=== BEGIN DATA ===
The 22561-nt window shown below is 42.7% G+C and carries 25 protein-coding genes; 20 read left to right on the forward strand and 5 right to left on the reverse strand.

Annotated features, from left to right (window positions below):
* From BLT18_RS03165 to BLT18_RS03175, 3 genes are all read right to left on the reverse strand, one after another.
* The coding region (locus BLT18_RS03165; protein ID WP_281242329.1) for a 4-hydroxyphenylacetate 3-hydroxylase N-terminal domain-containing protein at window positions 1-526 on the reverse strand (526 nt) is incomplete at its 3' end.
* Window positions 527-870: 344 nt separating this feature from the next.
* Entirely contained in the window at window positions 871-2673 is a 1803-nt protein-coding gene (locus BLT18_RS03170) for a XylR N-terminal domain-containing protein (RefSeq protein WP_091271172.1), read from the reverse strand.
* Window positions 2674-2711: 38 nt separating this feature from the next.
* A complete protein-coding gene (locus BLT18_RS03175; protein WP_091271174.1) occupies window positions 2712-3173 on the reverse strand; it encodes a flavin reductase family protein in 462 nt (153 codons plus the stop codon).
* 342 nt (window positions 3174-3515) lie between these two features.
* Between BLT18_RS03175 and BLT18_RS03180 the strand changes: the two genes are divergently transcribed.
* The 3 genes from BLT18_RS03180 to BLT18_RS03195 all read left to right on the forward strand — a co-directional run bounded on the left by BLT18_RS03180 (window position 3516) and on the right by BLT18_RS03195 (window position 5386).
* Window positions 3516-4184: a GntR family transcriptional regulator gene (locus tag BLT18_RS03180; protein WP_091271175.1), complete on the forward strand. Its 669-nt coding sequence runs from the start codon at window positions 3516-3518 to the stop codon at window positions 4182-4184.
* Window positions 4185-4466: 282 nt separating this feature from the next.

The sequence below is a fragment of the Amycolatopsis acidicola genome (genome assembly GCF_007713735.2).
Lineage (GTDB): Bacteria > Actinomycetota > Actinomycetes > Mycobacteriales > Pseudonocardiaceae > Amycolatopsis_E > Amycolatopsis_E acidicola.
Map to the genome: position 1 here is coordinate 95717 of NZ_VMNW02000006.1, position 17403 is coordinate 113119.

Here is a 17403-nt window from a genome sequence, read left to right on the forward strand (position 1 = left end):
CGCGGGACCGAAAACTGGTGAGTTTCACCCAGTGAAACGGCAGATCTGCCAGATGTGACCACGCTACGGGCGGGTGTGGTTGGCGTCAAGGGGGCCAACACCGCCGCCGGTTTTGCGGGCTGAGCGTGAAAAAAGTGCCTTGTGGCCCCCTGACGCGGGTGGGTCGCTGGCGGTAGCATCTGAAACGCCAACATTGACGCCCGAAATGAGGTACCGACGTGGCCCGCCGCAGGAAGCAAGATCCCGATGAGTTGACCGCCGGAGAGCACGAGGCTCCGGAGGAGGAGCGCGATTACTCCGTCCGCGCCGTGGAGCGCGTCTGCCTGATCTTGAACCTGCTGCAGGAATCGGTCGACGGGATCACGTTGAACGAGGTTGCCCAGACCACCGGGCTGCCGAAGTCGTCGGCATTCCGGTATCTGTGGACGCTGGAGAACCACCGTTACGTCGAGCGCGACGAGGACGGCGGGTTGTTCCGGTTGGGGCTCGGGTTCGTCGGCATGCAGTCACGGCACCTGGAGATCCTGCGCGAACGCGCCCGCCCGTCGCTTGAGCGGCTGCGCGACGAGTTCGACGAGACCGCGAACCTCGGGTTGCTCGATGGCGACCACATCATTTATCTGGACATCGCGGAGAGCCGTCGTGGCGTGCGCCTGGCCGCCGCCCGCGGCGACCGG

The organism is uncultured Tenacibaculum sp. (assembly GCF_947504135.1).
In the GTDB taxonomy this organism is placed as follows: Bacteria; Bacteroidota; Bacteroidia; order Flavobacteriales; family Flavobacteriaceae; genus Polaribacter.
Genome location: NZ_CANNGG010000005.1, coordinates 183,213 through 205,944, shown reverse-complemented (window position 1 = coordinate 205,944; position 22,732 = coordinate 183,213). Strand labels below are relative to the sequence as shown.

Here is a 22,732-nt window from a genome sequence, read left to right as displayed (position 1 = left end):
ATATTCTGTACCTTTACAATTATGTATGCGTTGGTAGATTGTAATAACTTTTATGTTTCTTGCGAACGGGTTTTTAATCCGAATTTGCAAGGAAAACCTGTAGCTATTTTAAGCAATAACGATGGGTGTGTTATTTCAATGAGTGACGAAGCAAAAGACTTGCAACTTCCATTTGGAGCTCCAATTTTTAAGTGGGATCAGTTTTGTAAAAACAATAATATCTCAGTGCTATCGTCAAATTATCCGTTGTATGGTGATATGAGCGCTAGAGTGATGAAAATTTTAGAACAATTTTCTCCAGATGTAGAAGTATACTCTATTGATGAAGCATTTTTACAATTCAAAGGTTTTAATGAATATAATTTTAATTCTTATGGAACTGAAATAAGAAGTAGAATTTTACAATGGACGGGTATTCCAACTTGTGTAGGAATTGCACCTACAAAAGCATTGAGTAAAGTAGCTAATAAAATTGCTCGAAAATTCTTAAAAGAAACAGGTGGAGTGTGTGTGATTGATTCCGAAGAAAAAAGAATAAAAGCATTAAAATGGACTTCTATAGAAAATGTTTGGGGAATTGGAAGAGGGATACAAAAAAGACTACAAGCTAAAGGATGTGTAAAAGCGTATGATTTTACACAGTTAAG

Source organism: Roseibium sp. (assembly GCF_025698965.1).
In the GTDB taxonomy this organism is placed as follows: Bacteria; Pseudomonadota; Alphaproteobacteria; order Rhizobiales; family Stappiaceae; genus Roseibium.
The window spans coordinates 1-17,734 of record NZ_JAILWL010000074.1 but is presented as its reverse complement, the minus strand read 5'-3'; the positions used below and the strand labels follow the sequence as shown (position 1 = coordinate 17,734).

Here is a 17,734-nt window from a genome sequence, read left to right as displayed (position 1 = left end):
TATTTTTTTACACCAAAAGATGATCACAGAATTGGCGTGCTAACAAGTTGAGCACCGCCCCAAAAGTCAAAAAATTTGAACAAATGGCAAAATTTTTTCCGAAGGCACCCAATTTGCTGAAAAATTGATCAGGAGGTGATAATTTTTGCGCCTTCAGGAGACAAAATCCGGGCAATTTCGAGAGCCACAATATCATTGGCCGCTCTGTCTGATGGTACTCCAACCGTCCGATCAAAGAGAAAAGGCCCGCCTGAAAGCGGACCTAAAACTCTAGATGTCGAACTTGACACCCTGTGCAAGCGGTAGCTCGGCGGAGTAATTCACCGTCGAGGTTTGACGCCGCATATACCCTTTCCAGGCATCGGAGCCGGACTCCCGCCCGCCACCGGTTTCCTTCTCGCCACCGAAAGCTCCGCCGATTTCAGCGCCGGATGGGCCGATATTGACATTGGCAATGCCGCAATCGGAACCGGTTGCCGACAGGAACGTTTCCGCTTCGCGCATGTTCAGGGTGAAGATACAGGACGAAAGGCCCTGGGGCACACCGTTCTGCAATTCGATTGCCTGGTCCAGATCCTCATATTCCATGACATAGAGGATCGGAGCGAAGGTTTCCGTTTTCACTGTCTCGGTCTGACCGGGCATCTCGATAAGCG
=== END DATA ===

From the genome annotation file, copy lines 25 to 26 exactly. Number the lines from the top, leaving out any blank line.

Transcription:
In the GTDB taxonomy this organism is placed as follows: Bacteria; Pseudomonadota; Alphaproteobacteria; order Rhizobiales; family Stappiaceae; genus Roseibium.
The window spans coordinates 1-17,734 of record NZ_JAILWL010000074.1 but is presented as its reverse complement, the minus strand read 5'-3'; the positions used below and the strand labels follow the sequence as shown (position 1 = coordinate 17,734).